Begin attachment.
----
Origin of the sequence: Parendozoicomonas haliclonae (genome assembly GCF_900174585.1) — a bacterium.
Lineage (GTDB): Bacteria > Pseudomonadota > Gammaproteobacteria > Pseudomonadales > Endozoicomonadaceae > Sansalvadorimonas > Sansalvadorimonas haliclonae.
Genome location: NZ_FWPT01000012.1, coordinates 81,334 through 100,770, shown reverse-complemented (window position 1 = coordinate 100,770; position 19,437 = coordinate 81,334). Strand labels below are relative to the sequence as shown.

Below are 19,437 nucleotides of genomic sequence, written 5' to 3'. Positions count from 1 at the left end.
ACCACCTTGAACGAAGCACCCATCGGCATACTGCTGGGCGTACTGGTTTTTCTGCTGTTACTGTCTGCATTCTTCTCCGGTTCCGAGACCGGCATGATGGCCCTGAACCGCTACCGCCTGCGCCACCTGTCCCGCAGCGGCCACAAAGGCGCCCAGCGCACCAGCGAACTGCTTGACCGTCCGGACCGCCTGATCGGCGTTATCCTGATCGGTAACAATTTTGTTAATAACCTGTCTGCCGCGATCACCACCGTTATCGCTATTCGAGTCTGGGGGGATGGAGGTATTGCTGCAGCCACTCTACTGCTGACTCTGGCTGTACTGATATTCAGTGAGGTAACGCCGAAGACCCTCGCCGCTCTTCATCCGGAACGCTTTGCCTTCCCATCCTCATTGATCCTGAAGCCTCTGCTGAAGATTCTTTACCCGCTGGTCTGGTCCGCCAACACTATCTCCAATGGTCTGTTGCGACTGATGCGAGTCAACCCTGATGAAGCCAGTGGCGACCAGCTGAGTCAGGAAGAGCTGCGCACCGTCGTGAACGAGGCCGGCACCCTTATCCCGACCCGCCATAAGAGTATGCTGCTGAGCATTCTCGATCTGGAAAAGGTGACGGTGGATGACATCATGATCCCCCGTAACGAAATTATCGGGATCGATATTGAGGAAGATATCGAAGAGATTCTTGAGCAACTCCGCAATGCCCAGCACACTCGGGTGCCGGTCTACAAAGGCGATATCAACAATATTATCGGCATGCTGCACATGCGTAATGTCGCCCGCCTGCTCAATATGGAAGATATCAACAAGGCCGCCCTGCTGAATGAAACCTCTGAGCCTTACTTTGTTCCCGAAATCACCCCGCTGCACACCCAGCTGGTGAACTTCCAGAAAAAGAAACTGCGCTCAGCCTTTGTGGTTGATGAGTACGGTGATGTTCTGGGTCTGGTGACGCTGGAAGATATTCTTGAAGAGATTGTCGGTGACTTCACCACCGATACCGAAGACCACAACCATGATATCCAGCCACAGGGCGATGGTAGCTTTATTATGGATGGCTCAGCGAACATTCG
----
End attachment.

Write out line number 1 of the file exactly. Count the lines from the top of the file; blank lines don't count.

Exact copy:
Origin of the sequence: Parendozoicomonas haliclonae (genome assembly GCF_900174585.1) — a bacterium.